Education News from Washington Post
Chantilly High school principal Teresa Johnson has been honored as an outstanding administrator of the year by the Southern Interscholastic Press Association.
Johnson was named the Dr. Kay Phillips administrator of the year by SIPA for her support of student journalists and Chantilly’s news publications and media outlets.Read full article >>
The level of discourse over New York City Mayor Bill de Blasio’s decision not to allow several charter schools to co-locate in the buildings of traditional public schools has reached a hysterical pitch. He is, if you listen to his many critics, a bad man who doesn’t care about minority children. Really? Let’s look at what actually happened.Read full article >>
First-grader Edward Stewart walked to the podium during a recent Prince George’s County Board of Education meeting and calmly stated his case to the board members.
“I love Perrywood School and I want to stay,” he said. “Please let me and my friends stay.”Read full article >>
Prince George’s County Council Chairman Mel Franklin (D-Upper Marlboro) described the Peterson Family Foundation’s decision to donate $1 million to Teach for America D.C. Region for Prince George’s as a “way to move [the county] forward.”Read full article >>
Do the Common Core State Standards in English/Language Arts promote authentic civic learning? This article in The Atlantic magazine says yes. The following post says “no.” It was written by Nicole Mirra, a former classroom teacher and an education researcher at the UCLA Graduate School of Education & Information Studies. Her main interest is infusing meaningful civic learning opportunities into classroom instruction. This post appeared on her blog, Revise and Submit.Read full article >>
In his 2014 State of the District speech, D.C. Mayor Vincent Gray talked Tuesday night about the “significant progress” that the D.C. Public Schools systems have made in recent years -- progress that is measured by (of course) standardized test scores.Read full article >>
The District’s traditional public and public charter schools would receive a major infusion of more than $100 million next year, including tens of millions to improve services for at-risk students, under a budget proposal announced Tuesday evening by Mayor Vincent C. Gray (D).Read full article >>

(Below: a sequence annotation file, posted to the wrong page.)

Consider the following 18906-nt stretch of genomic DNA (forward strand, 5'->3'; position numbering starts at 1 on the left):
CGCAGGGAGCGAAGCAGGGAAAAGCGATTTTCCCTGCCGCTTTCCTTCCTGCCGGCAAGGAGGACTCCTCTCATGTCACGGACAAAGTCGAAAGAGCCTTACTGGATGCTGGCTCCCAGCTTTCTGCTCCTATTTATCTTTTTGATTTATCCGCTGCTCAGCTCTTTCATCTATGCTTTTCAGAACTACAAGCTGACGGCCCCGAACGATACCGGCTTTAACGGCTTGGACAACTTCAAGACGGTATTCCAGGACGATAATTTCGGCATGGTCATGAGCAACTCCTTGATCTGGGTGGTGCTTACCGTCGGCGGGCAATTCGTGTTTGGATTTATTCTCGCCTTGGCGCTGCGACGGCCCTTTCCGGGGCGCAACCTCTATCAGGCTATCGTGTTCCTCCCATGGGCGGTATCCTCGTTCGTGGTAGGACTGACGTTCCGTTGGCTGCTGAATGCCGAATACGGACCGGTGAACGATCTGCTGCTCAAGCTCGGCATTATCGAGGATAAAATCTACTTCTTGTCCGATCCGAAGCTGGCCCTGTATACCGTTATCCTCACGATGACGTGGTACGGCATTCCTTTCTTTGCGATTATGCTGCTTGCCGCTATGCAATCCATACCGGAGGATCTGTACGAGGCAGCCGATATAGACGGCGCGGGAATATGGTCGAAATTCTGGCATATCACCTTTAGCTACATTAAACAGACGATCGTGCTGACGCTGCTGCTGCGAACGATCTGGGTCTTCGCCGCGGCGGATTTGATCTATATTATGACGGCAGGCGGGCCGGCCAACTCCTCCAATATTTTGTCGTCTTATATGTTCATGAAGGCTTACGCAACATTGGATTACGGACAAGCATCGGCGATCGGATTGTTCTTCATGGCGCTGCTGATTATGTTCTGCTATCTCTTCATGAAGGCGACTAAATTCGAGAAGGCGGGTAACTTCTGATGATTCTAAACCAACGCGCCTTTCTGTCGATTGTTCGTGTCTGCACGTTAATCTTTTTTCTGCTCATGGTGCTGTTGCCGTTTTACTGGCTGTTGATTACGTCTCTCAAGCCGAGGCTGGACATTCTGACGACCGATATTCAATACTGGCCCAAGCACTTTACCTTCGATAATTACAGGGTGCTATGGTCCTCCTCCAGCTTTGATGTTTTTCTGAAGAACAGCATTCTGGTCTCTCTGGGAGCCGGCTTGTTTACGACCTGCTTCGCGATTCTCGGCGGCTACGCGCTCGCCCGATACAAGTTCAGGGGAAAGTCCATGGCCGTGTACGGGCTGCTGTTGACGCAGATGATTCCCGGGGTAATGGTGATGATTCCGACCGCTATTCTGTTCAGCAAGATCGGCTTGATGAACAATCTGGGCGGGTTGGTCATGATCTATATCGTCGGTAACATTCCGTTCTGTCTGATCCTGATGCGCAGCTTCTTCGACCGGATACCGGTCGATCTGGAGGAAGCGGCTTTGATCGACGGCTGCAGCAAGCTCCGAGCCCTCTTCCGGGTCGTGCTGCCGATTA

Virginia Superintendent of Public Instruction Patricia I. Wright Tuesday announced that she will retire May 1 after six years in the state’s top education job and nearly three decades with the state’s Education Department.Read full article >>
For helping children safely walk across busy streets, two Fairfax County schools crossing guards were honored for their work by the Virginia Department of Transportation.
Phyllis Krapf, of Armstrong Elementary near Reston and Sherry Mull of Stratford Landing Elementary near Alexandria were named among a group of six to be Virginia’s Most Outstanding Crossing Guards of the year for 2013.Read full article >>
How powerful are organizations such as Michelle Rhee’s StudentsFirst and other like-minded groups that support charter schools, voucher programs and the weakening of teachers unions.?
The Center for Public Integrity, a nonpartisan, nonprofit investigative news organization that works to reveal abuses of power, corruption and betrayal of public trust by public and private institutions, takes a look at this issue in a new post on its Web site, ”Education groups battle teachers unions in state races.” It reveals the growing power of the purse of “education reform” organizations that are funded by wealthy philanthropists and that are spending big bucks to support mostly conservative candidates running for local and state offices around the country.Read full article >>